Strange Symphony

Photographs by Jorge Albella

The limitless variety of plants, animals and microorganisms that make up the forest, give rise to a whole cosmos in which – despite its complexity – everything works in harmony.

The different species of trees also interact by helping each other, sending nutrients, water, carbon and even signals, through the subsoil, where fungal threads connect the roots of the trees, (as Suzanne Simard, professor of Forest Ecology at the University of British Columbia, has discovered after decades of studies.)

The harmony of this cosmos of living beings, is the wheel that continues since millions of years, in which each creature has its own function, taking part as a member of a great band that originates the eternal symphony.

For most human beings who live in cities or modern areas, where the struggle for production and survival (within our cultural canons) is inevitable, this “symphony” sounds strange, because any natural factor from any organism, or from the human beings themselves that alters our habitat “competing” for resources, feels like an “invasion” to fight, or a conflict which could easily bring us into chaos.

Perhaps after enjoying the beauty of the strange symphony of the forest, for its colors, its forms, its immensity, humans should also learn a little from it, if we want that our habitat will continue in harmony and for a long time.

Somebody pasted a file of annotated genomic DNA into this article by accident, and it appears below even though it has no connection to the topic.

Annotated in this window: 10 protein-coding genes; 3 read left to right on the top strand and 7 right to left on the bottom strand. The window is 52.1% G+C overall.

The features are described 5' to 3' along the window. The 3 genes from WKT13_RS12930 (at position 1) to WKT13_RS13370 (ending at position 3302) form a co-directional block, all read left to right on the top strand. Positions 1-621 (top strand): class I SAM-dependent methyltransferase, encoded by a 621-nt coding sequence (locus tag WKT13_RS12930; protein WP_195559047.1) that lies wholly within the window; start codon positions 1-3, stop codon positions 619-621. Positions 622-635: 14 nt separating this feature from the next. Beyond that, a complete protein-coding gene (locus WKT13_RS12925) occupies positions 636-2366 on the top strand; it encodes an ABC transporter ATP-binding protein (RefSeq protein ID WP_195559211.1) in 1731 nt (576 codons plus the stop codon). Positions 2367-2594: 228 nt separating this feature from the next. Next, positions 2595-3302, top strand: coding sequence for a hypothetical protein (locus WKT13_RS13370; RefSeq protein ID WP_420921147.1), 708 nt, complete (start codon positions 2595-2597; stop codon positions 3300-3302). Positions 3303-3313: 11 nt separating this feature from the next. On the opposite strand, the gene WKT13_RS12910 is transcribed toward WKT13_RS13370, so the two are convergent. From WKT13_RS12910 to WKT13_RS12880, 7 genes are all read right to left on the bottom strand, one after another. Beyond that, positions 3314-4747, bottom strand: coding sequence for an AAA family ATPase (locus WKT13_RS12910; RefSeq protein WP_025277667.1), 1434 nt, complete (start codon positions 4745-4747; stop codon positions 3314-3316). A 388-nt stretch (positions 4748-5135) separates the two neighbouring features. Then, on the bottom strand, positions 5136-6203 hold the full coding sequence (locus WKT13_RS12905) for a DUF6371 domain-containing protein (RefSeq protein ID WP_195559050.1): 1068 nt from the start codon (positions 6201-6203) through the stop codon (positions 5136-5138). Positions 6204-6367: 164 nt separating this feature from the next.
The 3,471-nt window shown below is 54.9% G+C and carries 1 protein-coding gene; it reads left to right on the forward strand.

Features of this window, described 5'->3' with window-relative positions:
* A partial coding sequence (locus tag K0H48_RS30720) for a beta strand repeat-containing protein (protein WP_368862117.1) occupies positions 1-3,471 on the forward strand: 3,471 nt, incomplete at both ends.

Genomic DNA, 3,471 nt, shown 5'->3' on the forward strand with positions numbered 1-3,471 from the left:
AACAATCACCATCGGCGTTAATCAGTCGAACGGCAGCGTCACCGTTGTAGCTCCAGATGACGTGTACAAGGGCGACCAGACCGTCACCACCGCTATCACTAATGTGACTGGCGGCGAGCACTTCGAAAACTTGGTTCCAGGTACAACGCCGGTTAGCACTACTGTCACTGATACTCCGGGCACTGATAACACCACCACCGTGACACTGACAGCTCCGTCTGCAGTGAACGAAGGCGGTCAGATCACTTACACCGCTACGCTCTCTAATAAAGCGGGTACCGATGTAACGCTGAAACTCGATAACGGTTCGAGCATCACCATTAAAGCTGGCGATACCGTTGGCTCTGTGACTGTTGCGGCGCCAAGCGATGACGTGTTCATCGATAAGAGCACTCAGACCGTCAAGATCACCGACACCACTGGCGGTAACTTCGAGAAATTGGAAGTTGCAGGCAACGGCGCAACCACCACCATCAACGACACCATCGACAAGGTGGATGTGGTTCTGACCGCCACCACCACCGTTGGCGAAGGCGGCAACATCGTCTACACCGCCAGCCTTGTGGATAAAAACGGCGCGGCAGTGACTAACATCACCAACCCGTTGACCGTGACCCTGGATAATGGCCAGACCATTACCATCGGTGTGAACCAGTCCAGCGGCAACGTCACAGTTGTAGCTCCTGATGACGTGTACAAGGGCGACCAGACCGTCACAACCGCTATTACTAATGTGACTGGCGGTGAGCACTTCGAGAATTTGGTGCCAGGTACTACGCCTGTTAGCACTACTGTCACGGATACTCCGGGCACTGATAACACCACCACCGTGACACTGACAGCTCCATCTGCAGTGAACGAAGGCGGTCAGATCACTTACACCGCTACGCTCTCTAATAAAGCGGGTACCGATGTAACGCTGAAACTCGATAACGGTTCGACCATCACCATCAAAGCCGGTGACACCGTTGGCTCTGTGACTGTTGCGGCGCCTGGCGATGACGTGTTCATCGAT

After many years living in Berlin, I had the wonderful possibility to take some train and scape to different forests around Brandenburg. It’s a perfect place to have endless walks by paths, meditating, observing the dark deepness of the forest and listening to the sounds of the nature.


Jorge Albella is a self-taught photographer from Madrid. Since adolescence he has been involved with photography, however after viewing “Invisible Man” by Jeff Wall in 2001, he decided to immerse himself deeper into his photographic journey. He moved to Berlin, where he currently resides.

His photography explores urban landscapes and the social transformations that occur within those areas.
Additional works include a visual experiment conceptualising “travelling and borders” (Behind the Window, 2003 – 2013), as well as aspects of nature, paths and solitude (Camina en silencio, no mires atrás, 2011 – 2013).

2012 – Loophole Berlin, Berlin, (duo exhibition).
2012 – Die Frühperle, Berlin, (duo exhibition).
2014 – Royal Geographical Society, London, (Atkins CIWEM Environmental Photographer of the Year, group exhibition).
2014 – Wyre Community Discovery Centre, Kidderminster, England, (group exhibition)
2014 – Grizedale Visitor Center (Forestry Commission), Cumbria, England, (group exhibition)

1997 – Draftsman Designer (Urban Projects), Graphic Arts. Escuela Oficial de Artes Gráficas “Islas Filipinas”, Madrid